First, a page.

Utton: It sure is. I have been on a crash course in technology school, and, at the same time, I need to get the marketing folks to figure out how to convince traditional IT buyers and business buyers to buy our solutions. In fact, one of the tenets of our repositioning is: “Either your business is digital or you die.” Because, let’s face it, the elevated role of technology in modern life means the impact and outcome of business services has never been more visible or valued.
CMO.com: What does the new customer journey look like on the B2B side, especially when it comes to mobile?
Utton: We look at it as a universe of current potential IT buyers—pick a number, say 150,000 folks—that we know are direct influences, direct decision makers, etc. So BMC.com is our storefront, but with a mobile component because the people who are using mobile devices and applications want to use this in their own time with whatever device they want.
Our approach is that we’ve got our classic Web site, but the linkage of mobile, big data, and cloud is huge. Then we’ve got communities. We’ve got tens of thousands of IT professionals that interact with us via community sites. We’ve got B2B communities, we’ve got B2C connect, and the linkage of all of this is important. We want to make sure that the universe of current potential IT buyers understands that BMC is a technology innovator. That we exist. That we understand their digital journey and have innovative solutions that help. That we interact in whatever way and on whatever platform or channel is necessary.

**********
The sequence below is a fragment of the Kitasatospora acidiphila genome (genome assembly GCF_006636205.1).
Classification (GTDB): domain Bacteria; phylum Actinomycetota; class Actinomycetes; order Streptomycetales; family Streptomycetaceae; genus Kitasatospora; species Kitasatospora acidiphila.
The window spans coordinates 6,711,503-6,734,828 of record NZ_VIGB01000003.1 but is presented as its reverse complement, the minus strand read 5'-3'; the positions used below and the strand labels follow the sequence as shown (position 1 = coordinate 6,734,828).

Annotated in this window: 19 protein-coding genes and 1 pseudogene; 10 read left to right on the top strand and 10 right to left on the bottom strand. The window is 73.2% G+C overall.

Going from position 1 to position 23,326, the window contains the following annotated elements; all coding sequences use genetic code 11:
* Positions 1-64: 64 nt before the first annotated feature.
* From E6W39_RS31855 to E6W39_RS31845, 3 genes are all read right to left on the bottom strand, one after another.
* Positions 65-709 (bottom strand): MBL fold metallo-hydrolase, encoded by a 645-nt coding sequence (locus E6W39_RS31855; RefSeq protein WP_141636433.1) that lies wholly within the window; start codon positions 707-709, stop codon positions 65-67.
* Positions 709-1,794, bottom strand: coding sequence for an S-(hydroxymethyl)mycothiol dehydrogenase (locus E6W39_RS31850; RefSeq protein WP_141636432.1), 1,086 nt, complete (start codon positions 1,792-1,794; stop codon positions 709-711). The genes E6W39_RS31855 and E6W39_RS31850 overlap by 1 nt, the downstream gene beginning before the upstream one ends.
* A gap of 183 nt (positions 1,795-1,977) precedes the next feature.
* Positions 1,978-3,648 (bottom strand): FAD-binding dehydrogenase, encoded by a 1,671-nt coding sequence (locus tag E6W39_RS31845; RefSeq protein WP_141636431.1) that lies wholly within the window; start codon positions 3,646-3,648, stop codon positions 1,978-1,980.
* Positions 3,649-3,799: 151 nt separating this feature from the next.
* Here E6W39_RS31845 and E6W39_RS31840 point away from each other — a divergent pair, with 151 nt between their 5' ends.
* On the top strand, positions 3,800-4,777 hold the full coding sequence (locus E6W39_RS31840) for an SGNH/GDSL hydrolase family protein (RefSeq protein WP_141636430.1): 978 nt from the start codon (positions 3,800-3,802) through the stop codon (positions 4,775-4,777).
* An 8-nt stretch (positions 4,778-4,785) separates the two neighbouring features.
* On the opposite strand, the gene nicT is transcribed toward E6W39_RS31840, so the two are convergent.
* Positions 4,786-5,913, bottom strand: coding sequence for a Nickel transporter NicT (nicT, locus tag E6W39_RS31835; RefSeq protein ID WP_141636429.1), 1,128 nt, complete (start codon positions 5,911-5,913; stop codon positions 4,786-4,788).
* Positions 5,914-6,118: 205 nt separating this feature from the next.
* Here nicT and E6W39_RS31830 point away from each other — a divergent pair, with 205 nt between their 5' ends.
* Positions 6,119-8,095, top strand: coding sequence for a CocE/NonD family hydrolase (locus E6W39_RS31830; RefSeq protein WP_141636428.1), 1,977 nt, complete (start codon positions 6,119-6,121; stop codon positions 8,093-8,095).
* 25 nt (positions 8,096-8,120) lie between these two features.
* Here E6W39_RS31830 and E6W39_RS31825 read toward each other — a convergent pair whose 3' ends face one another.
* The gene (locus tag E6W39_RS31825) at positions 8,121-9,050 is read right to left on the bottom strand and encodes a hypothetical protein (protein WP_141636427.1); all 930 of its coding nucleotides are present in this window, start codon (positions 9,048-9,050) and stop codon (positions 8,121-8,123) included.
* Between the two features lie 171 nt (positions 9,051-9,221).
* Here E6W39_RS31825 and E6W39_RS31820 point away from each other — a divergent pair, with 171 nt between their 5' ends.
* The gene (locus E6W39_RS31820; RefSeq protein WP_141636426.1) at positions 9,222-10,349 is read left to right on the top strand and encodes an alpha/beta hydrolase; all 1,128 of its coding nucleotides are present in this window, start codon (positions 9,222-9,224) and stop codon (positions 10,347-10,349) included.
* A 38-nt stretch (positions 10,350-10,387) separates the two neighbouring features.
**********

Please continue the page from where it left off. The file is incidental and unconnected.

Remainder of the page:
CMO.com: Can you give me an example of how that might work at BMC?
Utton: Sure. We have one product that is a self-service, incredibly innovative IT solution. It’s called MyIT, and it is designed to handle self-service, formless IT tickets—based on the classic open IT ticket approach. It incorporates social, and mobile, and cloud, and it’s predictive—and it’s linked to folks who say, “Hey, here’s how you fix or resolve this IT issue.”